If anything, his recent work has more immediacy. The austerity of metal was replaced with the greater color and intimacy of Styrofoam-based works. Wire, burlap, and string create deeper and more abundant texture, as in “fever dream no. 5,” where string both defines the body of the figure and suggests a mix of tangled ineptitude, captivity, and fear.
Even though Hauser grapples with darkness and primal emotions in a contemporary world that feels full of both, he denies that his work is meant as social commentary. Any social commentary one might find is “very, very oblique.” Social commentary or not, one thing remains true: in his deft interplay of the prosaic, the otherworldly, and the emotional, Karl X. Hauser is not letting us off the hook.
More than a few things have changed since my last solo show two years ago at the Transmission Gallery in Oakland, CA. Before, I was doing a lot of metal casting but that’s no longer as accessible except for commissions. I’m still using most of the same materials for sculpture that I used as patterns in the casting process but now they play different roles. Styrofoam is my material of choice. It’s super easy to work with and free. In foundry work I would make molds from carved styrofoam for casting in metal. Now, it plays a more direct role and I can work from my garage. I still use my mold library. The castings are now done in plastic. I use the castings with other carved or sculpted elements as one would a collage. I often make multiple elements that can sit around for months, sometimes longer, unsure of what they may become.
I don’t often have plans for what I sculpt. Sometimes I have something in mind and then it takes off in a direction that I hadn’t anticipated. Series arise as a result and sometimes go on for years. After I accumulate a few similar pieces is when I might start to study them in depth. Or I might not pay it much mind until I find myself looking at a new piece and thinking, “Oh, it looks like one of those.” I endeavor to make connections through my work but it’s only right that the viewer feels some of the same things that I do. The subjects need to have a certain appeal to them while also being a bit off- putting. I like contrast or interior conflict in my work. Ambiguity is essential. I try to provide enough recognizable landmarks for the viewer to have some orientation only to have them realize they have landed in a strange land with few guideposts. The viewer is left to find their own way. I do things that tend toward figuration. The figure is a rich source of potential contrasts. Gestures are central. I think of gesture as the projection of a subjective state onto an object so that the object appears to be infused with it. It’s part of the landscape, how I apply color, and the textures I use. Drawing is the place I go when I need new input, but my drawings are rarely things that I plan to sculpt. Drawing puts me in a different place. I’m not concerned with how things go together or how they fit. Drawing forces me to examine minutia. Drawing is the blank page, the void, confronting the fear that’s just beneath the surface. These are the things that inform the sculpture.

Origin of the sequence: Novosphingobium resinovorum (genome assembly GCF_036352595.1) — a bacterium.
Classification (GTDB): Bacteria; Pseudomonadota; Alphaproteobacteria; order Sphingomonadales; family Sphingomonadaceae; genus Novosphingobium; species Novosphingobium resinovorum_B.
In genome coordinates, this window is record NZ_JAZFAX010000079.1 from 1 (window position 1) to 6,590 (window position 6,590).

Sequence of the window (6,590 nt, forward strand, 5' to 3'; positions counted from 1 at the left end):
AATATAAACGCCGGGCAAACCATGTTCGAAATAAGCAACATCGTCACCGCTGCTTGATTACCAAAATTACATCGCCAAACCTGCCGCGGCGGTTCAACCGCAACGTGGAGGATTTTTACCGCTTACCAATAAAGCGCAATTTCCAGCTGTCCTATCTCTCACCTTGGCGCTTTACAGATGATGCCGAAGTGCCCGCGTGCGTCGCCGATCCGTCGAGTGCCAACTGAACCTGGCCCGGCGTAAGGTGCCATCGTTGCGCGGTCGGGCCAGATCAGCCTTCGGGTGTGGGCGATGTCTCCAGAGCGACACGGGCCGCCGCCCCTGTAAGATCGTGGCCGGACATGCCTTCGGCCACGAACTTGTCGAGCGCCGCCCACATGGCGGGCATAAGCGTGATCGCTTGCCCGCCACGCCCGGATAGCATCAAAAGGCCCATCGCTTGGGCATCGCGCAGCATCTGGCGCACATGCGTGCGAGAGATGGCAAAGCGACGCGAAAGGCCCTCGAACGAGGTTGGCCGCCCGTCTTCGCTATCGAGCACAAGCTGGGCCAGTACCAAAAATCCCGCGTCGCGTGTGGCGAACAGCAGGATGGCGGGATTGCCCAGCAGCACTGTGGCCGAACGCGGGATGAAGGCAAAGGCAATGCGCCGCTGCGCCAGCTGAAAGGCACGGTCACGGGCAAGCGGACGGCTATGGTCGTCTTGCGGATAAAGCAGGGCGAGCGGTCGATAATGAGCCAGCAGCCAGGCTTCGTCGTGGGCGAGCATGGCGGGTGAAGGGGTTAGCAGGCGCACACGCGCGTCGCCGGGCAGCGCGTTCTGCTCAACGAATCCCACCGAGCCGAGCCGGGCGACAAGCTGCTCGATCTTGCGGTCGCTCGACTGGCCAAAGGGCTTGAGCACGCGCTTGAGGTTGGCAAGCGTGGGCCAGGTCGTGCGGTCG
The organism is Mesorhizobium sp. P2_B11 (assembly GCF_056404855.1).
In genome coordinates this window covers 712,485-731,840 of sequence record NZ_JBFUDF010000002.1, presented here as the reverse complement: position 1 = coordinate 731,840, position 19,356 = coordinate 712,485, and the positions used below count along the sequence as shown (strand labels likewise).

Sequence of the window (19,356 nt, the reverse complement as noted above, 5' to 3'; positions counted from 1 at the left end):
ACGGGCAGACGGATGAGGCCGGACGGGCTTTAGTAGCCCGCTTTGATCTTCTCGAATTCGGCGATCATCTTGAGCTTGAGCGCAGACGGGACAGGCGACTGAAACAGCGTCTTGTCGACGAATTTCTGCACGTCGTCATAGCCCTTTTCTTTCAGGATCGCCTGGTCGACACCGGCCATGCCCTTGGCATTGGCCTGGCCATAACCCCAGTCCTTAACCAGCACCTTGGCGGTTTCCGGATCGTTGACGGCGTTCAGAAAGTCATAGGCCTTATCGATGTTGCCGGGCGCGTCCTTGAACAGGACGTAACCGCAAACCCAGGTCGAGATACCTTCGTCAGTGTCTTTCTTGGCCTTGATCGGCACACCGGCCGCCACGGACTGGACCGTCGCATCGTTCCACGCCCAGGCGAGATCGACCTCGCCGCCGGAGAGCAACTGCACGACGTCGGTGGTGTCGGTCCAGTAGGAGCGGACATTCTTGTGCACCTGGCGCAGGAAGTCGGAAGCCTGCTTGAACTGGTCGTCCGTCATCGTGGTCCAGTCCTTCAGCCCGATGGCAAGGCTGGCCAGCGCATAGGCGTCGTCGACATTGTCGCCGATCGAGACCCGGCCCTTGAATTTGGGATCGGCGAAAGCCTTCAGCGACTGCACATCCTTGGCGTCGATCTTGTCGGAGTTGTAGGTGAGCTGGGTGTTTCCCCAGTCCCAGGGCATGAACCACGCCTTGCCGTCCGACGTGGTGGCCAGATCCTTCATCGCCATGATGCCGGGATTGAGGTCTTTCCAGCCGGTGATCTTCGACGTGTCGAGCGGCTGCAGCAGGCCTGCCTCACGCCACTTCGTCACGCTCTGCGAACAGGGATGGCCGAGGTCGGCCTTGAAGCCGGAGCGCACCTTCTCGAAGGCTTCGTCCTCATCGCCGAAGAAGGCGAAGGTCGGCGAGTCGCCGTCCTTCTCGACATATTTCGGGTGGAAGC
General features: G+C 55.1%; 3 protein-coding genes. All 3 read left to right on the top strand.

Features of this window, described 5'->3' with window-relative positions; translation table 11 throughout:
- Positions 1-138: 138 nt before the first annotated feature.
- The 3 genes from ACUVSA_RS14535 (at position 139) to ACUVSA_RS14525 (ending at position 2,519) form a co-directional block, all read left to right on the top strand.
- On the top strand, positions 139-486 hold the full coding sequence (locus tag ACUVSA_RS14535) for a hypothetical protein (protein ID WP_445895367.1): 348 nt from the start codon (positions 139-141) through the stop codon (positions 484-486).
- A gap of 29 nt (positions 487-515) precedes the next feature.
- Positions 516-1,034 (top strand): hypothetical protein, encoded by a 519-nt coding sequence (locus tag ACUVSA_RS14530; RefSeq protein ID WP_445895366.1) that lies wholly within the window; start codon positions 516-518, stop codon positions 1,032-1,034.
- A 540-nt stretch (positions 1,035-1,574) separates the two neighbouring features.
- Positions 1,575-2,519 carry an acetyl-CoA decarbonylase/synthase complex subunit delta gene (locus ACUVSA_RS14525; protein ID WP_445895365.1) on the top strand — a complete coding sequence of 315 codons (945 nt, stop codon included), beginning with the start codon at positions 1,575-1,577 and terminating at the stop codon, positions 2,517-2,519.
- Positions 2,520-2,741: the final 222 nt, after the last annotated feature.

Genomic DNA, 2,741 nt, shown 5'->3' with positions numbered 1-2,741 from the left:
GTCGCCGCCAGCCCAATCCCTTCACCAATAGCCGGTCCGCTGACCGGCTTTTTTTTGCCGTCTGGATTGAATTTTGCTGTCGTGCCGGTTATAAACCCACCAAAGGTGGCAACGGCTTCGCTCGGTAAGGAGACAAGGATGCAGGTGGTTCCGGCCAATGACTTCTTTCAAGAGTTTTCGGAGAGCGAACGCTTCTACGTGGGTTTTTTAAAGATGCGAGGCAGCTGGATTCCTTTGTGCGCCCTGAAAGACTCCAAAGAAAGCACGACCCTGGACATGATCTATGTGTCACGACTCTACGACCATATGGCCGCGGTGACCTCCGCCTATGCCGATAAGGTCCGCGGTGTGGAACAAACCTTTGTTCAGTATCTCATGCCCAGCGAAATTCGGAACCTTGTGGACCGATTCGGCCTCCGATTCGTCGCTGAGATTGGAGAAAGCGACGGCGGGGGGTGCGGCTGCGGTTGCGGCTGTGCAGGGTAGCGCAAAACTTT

Karl X. Hauser
Gallery of Work
Karl x Hauser was born in Michigan City, on a small farm in northwest Indiana. He played in the dirt, drew pictures, and learned to swim in Lake Michigan. He attended the Herron School of Art in Indianapolis where he studied sculpture, learned to make neon signs, and was first exposed to video art. He received his MFA in video and performance art from the School of the Art Institute of Chicago in 1981. Simultaneously figurative and expressionistic, his work weaves together humor and the horrific. See more of his work at karlxhauser.com and on Instagram.